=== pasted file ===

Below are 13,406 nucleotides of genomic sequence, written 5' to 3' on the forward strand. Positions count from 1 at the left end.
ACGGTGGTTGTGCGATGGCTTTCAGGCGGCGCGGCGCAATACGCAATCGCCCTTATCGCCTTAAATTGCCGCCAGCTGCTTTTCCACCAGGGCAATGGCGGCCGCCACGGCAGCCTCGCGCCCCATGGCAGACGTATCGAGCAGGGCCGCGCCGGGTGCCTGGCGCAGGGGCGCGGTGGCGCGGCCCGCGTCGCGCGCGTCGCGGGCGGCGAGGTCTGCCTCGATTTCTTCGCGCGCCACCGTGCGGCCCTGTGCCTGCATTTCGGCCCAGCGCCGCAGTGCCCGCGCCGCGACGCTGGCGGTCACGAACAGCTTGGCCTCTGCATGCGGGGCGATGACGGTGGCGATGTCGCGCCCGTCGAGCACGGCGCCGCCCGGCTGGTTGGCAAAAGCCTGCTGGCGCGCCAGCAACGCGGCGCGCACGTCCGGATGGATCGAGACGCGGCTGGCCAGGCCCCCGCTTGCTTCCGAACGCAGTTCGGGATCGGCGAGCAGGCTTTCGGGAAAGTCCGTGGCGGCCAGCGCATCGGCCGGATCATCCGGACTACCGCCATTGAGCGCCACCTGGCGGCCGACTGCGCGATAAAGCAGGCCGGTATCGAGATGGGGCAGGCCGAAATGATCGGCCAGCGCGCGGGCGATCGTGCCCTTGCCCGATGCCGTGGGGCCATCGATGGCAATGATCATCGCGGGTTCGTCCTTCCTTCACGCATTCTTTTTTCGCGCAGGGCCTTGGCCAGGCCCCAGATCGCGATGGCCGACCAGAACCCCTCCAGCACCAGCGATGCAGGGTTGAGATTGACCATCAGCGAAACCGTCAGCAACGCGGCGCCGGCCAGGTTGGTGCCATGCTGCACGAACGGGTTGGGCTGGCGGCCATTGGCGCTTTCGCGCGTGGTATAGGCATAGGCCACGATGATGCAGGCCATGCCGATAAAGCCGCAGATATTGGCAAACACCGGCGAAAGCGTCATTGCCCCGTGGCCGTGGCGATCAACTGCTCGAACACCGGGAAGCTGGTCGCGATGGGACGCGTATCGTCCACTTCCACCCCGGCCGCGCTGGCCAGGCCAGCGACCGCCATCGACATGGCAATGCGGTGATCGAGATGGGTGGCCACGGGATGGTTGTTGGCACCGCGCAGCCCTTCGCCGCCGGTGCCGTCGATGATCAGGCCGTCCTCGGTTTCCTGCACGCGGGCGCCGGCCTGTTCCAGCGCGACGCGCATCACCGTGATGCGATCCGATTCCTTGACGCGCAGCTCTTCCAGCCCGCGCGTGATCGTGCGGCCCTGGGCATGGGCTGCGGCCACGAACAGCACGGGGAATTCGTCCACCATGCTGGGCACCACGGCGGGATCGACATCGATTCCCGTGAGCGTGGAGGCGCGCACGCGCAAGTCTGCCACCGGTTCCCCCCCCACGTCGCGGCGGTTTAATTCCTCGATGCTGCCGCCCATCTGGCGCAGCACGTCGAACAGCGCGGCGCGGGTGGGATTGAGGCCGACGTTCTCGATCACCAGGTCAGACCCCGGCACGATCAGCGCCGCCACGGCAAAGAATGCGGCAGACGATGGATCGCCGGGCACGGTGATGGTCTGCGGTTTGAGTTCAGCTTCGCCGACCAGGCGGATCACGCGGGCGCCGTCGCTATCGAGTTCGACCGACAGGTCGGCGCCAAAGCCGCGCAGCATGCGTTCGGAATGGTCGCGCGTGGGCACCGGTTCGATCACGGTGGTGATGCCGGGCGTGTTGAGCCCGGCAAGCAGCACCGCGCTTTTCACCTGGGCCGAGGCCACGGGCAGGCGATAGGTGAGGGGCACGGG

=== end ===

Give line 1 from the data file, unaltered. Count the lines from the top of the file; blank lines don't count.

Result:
Below are 13,406 nucleotides of genomic sequence, written 5' to 3' on the forward strand. Positions count from 1 at the left end.